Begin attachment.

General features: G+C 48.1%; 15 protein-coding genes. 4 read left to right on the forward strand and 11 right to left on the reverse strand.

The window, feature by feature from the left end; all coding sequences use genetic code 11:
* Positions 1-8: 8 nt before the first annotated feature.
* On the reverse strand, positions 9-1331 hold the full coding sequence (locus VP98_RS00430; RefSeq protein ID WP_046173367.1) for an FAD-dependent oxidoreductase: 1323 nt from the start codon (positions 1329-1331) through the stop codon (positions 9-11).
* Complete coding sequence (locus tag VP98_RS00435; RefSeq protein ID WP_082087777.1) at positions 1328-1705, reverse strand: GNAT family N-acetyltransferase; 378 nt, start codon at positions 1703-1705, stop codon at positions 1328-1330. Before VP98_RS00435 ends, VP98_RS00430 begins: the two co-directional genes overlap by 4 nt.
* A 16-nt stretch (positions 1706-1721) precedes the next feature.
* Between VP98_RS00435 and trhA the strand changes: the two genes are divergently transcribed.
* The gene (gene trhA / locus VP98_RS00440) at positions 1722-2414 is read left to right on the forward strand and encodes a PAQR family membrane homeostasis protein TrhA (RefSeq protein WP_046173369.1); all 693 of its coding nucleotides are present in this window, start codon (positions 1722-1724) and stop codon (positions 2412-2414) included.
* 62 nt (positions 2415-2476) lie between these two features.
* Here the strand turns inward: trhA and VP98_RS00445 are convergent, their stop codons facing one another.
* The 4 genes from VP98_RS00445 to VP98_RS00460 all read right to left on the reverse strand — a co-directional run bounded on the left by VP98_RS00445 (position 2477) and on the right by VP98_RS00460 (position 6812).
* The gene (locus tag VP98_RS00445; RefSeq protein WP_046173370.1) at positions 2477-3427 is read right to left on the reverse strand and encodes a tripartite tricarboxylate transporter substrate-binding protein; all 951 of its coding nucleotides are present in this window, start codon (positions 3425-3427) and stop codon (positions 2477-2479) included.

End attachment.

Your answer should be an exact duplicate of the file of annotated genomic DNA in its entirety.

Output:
General features: G+C 48.1%; 15 protein-coding genes. 4 read left to right on the forward strand and 11 right to left on the reverse strand.

The window, feature by feature from the left end; all coding sequences use genetic code 11:
* Positions 1-8: 8 nt before the first annotated feature.
* On the reverse strand, positions 9-1331 hold the full coding sequence (locus VP98_RS00430; RefSeq protein ID WP_046173367.1) for an FAD-dependent oxidoreductase: 1323 nt from the start codon (positions 1329-1331) through the stop codon (positions 9-11).
* Complete coding sequence (locus tag VP98_RS00435; RefSeq protein ID WP_082087777.1) at positions 1328-1705, reverse strand: GNAT family N-acetyltransferase; 378 nt, start codon at positions 1703-1705, stop codon at positions 1328-1330. Before VP98_RS00435 ends, VP98_RS00430 begins: the two co-directional genes overlap by 4 nt.
* A 16-nt stretch (positions 1706-1721) precedes the next feature.
* Between VP98_RS00435 and trhA the strand changes: the two genes are divergently transcribed.
* The gene (gene trhA / locus VP98_RS00440) at positions 1722-2414 is read left to right on the forward strand and encodes a PAQR family membrane homeostasis protein TrhA (RefSeq protein WP_046173369.1); all 693 of its coding nucleotides are present in this window, start codon (positions 1722-1724) and stop codon (positions 2412-2414) included.
* 62 nt (positions 2415-2476) lie between these two features.
* Here the strand turns inward: trhA and VP98_RS00445 are convergent, their stop codons facing one another.
* The 4 genes from VP98_RS00445 to VP98_RS00460 all read right to left on the reverse strand — a co-directional run bounded on the left by VP98_RS00445 (position 2477) and on the right by VP98_RS00460 (position 6812).
* The gene (locus tag VP98_RS00445; RefSeq protein WP_046173370.1) at positions 2477-3427 is read right to left on the reverse strand and encodes a tripartite tricarboxylate transporter substrate-binding protein; all 951 of its coding nucleotides are present in this window, start codon (positions 3425-3427) and stop codon (positions 2477-2479) included.